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The leaks’ war - ASHARQ AL-AWSAT English Archive
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The widespread protests and popular uprisings that have taken place in the Arab republics have forced numerous media outlets to be less strict with regards to ascertaining the authenticity of footage and video clips they receive. This is because of the magnitude of events and the restrictions imposed on the media to the point that media outlets are actively prevented from covering events and even expelled from the country as a whole. What is happening in Syria is a flagrant example of this, as the terrible killing machine there is relentless and the death toll is rising day after day, whilst the majority of media outlets are denied access to the country. The Syrian people have developed their own mechanisms to cover what is happening, namely by providing footage and videos to the media accompanied by written notes confirming the location and date of the recorded incident.

Major conflict and unrest is taking place across the region, such as Iran’s Cold War against the Arabs. This is a prolonged and widespread conflict in terms of both history and geography. The Syrian regime’s war against its own people can be considered part of this wide-spread conflict, indeed there can be no doubt that this is the fiercest war in this over-reaching conflict. Just like in many other wars, there is a strong correlation between the presence of procrastination, uncertainly and indecisiveness on the scene, and that of leaked documents and news.

Before the eruption of major popular uprisings almost two years ago, the Arab public dealt with a huge and effective incident that served to create a new awareness regarding the importance and significance of political documents, and the impact that leaks can have on world politics. This occurred after WikiLeaks published tens of thousands of documents in 2010 about the war in Afghanistan, and following this hundreds of thousands of documents about the war in Iraq. These leaks were followed by the leaking of US State Department cables. Regardless of the considerable political and media controversy surrounded these leaks; they served to raise public awareness of the importance of documents in all struggles, not just wars. Whilst keen interpretative analysts found such leaks to serve as a font of information to support their views – regardless of their own particular trends – some researchers found important answers to once unanswerable questions regarding these particular conflicts or indeed a better understanding of international politics in general. The most notable point here is that some laymen, amongst the new pioneers on the internet, not to mention tabloid newspapers, began to tempt readers and observers into utilizing news selected from these leaked documents. This serves to demonstrate the new awareness regarding the importance of such documents and leaks.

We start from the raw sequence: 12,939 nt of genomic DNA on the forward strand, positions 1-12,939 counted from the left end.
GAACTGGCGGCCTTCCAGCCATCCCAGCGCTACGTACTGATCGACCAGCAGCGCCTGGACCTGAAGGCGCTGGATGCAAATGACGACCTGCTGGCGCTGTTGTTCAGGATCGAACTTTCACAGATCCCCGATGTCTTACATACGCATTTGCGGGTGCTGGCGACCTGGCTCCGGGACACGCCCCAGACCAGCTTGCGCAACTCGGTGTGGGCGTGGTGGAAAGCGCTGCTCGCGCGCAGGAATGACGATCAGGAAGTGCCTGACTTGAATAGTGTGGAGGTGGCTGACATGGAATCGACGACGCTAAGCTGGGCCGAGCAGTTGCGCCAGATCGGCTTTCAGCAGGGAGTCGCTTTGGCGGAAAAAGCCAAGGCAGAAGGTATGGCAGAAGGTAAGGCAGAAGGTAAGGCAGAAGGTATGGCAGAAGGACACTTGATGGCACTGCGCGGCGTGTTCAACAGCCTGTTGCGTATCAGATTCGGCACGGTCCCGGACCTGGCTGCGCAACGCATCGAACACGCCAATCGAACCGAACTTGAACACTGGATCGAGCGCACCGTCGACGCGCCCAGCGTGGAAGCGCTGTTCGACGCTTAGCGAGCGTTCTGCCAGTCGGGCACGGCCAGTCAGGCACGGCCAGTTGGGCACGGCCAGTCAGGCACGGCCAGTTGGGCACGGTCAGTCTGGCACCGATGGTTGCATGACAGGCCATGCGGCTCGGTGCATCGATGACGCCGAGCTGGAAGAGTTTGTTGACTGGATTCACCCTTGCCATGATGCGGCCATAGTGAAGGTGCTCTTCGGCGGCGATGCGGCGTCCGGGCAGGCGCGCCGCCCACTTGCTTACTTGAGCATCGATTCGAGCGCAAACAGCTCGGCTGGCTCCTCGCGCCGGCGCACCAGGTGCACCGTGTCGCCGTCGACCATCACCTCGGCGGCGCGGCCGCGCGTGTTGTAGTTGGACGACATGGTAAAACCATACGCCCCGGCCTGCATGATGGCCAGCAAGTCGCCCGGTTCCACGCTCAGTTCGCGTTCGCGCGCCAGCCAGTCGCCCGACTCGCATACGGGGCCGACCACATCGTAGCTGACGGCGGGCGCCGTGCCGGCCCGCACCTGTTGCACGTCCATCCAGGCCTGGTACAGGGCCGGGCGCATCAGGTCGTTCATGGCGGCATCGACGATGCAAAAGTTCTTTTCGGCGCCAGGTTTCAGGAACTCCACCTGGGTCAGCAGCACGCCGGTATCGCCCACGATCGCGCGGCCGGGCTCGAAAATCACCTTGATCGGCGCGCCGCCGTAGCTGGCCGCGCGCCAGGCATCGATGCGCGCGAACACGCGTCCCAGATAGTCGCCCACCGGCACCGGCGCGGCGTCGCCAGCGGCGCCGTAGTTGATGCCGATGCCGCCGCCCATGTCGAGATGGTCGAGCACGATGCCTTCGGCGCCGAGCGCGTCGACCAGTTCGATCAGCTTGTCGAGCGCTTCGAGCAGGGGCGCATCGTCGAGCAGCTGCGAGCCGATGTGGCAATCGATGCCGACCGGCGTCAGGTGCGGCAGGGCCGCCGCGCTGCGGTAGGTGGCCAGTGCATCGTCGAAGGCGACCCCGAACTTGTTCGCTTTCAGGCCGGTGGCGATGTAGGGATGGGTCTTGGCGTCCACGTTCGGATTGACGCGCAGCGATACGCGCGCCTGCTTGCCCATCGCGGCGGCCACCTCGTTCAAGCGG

During the widespread unrest experienced by Arab states, organized groups attacked some security headquarters and police stations, as occurred in Egypt where official documents were looted, burned and thrown in the air. In fact, some of these documents even ended up in the hands of Tahrir Square vendors, according to the media.

Meanwhile, last week, a leaked video of the Tunisian Ennahda party leader, Rashid Ghannouchi, appeared on the scene, showing him issuing a number of provocative statements regarding important Tunisian issues. Ghannouchi claimed that secularists are still ruling the country in spite of the Ennahda movement’s victory at the elections and that they are in control of the army, police and administration. He also called on Salafist youths – who he was addressing – to spread and proliferate throughout Tunisia’s mosques, and even bring in other Salafists from outside the country. When an Ennahda movement spokesman came out to comment on this, he did not deny that the interview had taken place, but rather cast doubt on the authenticity of certain statements, saying they had been manipulated and taken out of context.